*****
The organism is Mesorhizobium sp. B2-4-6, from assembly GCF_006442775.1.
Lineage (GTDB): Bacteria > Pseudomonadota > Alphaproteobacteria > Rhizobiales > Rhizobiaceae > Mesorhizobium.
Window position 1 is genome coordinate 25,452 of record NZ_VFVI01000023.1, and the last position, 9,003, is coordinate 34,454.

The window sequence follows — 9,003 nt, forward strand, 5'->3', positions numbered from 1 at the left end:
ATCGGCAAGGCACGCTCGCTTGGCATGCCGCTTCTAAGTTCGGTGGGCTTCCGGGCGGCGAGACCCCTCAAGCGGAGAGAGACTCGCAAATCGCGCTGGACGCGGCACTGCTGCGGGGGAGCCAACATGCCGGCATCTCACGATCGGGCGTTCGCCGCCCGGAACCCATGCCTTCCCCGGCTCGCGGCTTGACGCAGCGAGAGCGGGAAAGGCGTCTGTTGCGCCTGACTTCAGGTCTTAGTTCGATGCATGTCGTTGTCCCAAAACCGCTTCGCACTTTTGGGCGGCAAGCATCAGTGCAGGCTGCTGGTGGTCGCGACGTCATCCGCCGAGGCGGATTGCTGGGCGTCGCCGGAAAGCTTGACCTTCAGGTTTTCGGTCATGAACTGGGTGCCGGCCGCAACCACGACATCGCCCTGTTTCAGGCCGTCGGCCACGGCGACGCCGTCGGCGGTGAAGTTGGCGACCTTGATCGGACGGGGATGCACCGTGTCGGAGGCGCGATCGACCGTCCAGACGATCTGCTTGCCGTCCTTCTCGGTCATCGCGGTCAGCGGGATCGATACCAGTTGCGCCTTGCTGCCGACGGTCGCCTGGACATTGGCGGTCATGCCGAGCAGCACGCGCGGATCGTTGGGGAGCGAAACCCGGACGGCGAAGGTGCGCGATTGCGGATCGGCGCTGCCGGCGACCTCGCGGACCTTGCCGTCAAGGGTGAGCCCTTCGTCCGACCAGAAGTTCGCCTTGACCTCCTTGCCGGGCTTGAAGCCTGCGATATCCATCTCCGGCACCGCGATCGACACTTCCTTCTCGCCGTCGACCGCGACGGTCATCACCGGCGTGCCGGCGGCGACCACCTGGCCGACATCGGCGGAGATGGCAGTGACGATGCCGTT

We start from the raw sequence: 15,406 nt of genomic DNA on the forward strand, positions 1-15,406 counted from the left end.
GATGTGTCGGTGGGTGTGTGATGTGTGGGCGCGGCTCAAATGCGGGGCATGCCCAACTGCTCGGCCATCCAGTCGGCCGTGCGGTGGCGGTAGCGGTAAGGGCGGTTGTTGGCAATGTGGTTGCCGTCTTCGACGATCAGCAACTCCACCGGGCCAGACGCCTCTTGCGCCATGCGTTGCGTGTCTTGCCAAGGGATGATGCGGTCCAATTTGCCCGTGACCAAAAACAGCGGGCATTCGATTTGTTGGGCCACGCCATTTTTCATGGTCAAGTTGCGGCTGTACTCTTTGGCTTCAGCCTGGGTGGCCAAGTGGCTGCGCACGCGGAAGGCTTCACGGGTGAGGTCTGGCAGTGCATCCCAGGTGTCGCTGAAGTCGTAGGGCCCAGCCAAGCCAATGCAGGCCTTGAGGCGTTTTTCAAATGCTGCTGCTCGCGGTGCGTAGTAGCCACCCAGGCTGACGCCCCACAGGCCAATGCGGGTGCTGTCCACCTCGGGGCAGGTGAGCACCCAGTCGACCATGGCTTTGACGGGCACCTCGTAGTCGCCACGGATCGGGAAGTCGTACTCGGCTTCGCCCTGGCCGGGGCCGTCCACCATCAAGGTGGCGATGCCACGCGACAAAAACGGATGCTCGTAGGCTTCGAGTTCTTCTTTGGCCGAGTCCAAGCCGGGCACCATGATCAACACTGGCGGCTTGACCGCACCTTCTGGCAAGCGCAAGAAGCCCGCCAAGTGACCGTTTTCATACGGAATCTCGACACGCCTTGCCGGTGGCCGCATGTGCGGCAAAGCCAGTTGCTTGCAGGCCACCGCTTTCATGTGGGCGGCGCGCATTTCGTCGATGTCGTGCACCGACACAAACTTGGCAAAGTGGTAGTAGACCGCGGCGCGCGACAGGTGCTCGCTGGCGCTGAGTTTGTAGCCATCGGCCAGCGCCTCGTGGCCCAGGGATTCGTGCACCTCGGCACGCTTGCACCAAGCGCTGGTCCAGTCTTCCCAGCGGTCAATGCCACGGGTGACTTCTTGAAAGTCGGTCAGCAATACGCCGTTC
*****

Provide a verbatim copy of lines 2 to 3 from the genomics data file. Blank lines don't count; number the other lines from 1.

Lineage (GTDB): Bacteria > Pseudomonadota > Alphaproteobacteria > Rhizobiales > Rhizobiaceae > Mesorhizobium.
Window position 1 is genome coordinate 25,452 of record NZ_VFVI01000023.1, and the last position, 9,003, is coordinate 34,454.